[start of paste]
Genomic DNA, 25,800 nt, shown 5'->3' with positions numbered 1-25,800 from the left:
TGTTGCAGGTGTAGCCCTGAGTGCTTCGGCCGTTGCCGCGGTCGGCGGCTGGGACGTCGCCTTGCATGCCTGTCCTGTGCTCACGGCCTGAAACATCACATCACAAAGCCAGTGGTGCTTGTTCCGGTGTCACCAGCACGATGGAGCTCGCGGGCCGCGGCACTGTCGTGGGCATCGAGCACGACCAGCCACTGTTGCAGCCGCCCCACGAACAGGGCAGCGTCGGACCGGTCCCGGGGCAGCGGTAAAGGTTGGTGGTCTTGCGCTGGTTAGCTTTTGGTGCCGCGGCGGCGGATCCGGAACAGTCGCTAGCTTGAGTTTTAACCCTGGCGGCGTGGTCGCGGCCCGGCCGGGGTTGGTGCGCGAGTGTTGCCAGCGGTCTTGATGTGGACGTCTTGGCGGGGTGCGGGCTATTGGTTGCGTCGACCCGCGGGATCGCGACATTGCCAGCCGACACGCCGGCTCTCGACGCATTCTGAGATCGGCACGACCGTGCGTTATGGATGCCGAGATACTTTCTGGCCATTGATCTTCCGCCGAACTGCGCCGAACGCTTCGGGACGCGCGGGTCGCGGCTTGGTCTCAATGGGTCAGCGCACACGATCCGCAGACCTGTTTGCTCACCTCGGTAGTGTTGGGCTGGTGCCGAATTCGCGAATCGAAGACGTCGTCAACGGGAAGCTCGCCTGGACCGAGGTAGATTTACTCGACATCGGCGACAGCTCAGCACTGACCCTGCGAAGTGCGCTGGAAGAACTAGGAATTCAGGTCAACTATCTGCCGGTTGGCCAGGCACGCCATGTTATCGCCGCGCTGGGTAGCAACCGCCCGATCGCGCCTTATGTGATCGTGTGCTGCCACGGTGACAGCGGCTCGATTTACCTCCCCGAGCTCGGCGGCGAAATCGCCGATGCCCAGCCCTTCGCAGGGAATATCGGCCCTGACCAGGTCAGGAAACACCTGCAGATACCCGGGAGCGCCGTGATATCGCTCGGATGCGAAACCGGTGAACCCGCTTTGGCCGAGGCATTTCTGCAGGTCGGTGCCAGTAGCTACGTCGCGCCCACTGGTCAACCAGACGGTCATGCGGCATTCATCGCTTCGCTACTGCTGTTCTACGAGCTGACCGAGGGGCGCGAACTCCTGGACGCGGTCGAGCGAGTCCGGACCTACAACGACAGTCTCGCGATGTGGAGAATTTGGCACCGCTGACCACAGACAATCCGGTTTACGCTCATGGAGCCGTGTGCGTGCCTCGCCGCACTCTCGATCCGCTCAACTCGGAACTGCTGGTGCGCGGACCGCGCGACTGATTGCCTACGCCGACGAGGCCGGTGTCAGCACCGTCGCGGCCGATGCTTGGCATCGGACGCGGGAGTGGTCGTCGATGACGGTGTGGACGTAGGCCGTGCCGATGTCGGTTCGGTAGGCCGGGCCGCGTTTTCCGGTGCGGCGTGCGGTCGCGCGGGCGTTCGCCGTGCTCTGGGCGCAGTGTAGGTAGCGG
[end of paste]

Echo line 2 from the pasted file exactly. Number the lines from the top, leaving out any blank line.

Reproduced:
TGTTGCAGGTGTAGCCCTGAGTGCTTCGGCCGTTGCCGCGGTCGGCGGCTGGGACGTCGCCTTGCATGCCTGTCCTGTGCTCACGGCCTGAAACATCACATCACAAAGCCAGTGGTGCTTGTTCCGGTGTCACCAGCACGATGGAGCTCGCGGGCCGCGGCACTGTCGTGGGCATCGAGCACGACCAGCCACTGTTGCAGCCGCCCCACGAACAGGGCAGCGTCGGACCGGTCCCGGGGCAGCGGTAAAGGTTGGTGGTCTTGCGCTGGTTAGCTTTTGGTGCCGCGGCGGCGGATCCGGAACAGTCGCTAGCTTGAGTTTTAACCCTGGCGGCGTGGTCGCGGCCCGGCCGGGGTTGGTGCGCGAGTGTTGCCAGCGGTCTTGATGTGGACGTCTTGGCGGGGTGCGGGCTATTGGTTGCGTCGACCCGCGGGATCGCGACATTGCCAGCCGACACGCCGGCTCTCGACGCATTCTGAGATCGGCACGACCGTGCGTTATGGATGCCGAGATACTTTCTGGCCATTGATCTTCCGCCGAACTGCGCCGAACGCTTCGGGACGCGCGGGTCGCGGCTTGGTCTCAATGGGTCAGCGCACACGATCCGCAGACCTGTTTGCTCACCTCGGTAGTGTTGGGCTGGTGCCGAATTCGCGAATCGAAGACGTCGTCAACGGGAAGCTCGCCTGGACCGAGGTAGATTTACTCGACATCGGCGACAGCTCAGCACTGACCCTGCGAAGTGCGCTGGAAGAACTAGGAATTCAGGTCAACTATCTGCCGGTTGGCCAGGCACGCCATGTTATCGCCGCGCTGGGTAGCAACCGCCCGATCGCGCCTTATGTGATCGTGTGCTGCCACGGTGACAGCGGCTCGATTTACCTCCCCGAGCTCGGCGGCGAAATCGCCGATGCCCAGCCCTTCGCAGGGAATATCGGCCCTGACCAGGTCAGGAAACACCTGCAGATACCCGGGAGCGCCGTGATATCGCTCGGATGCGAAACCGGTGAACCCGCTTTGGCCGAGGCATTTCTGCAGGTCGGTGCCAGTAGCTACGTCGCGCCCACTGGTCAACCAGACGGTCATGCGGCATTCATCGCTTCGCTACTGCTGTTCTACGAGCTGACCGAGGGGCGCGAACTCCTGGACGCGGTCGAGCGAGTCCGGACCTACAACGACAGTCTCGCGATGTGGAGAATTTGGCACCGCTGACCACAGACAATCCGGTTTACGCTCATGGAGCCGTGTGCGTGCCTCGCCGCACTCTCGATCCGCTCAACTCGGAACTGCTGGTGCGCGGACCGCGCGACTGATTGCCTACGCCGACGAGGCCGGTGTCAGCACCGTCGCGGCCGATGCTTGGCATCGGACGCGGGAGTGGTCGTCGATGACGGTGTGGACGTAGGCCGTGCCGATGTCGGTTCGGTAGGCCGGGCCGCGTTTTCCGGTGCGGCGTGCGGTCGCGCGGGCGTTCGCCGTGCTCTGGGCGCAGTGTAGGTAGCGG